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Retrosplenial cortex (RSC) lies at the interface between sensory and cognitive networks in the brain and mediates between these, although it is not yet known how. It has two distinct subregions, granular (gRSC) and dysgranular (dRSC). The present study investigated how these subregions differ with respect to their electrophysiology and thalamic connectivity, as a step towards understanding their functions. The gRSC is more closely connected to the hippocampal formation, in which theta-band local field potential oscillations are prominent. We, therefore, compared theta-rhythmic single-unit activity between the two RSC subregions and found, mostly in gRSC, a subpopulation of non-directional cells with spiking activity strongly entrained by theta oscillations, suggesting a stronger coupling of gRSC to the hippocampal system. We then used retrograde tracers to test for differential inputs to RSC from the anteroventral thalamus (AV). We found that gRSC and dRSC differ in their afferents from two AV subfields: dorsomedial (AVDM) and ventrolateral (AVVL). Specifically: (1) as a whole AV projects more strongly to gRSC; (2) AVVL targets both gRSC and dRSC, while AVDM provides a selective projection to gRSC, (3) the gRSC projection is layer-specific: AVDM targets specifically gRSC superficial layers. These same AV projections are topographically organized with ventral AV neurons innervating rostral RSC and dorsal AV neurons innervating caudal RSC. These combined results suggest the existence of two distinct but interacting RSC subcircuits: one connecting AVDM to gRSC that may comprise part of the cognitive hippocampal system, and the other connecting AVVL to both RSC regions that may link hippocampal and perceptual regions. We suggest that these subcircuits are distinct to allow for differential weighting during integration of converging sensory and cognitive computations: an integration that may take place in thalamus, RSC, or both.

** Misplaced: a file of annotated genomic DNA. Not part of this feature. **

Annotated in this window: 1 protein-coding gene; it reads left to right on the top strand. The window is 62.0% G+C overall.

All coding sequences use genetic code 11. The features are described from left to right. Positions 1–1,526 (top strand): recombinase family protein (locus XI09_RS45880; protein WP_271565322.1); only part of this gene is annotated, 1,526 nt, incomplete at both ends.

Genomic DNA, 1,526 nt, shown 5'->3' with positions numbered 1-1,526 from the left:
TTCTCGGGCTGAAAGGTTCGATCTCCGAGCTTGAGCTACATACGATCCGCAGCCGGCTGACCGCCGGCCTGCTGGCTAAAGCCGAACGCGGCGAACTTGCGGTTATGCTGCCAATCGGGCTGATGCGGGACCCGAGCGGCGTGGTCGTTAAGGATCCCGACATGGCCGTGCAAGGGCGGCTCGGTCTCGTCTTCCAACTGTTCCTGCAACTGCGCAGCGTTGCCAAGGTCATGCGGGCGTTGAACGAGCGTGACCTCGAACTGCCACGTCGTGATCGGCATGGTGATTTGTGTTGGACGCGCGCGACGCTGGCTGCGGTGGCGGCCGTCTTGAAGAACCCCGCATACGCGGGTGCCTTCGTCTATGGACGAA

Original publication




Journal article


Neurobiol Learn Mem

Publication Date





Anterior thalamus, Chronic rodent electrophysiology, Head direction cells, Neuroanatomy, Retrosplenial cortex, Spatial memory, Theta-modulation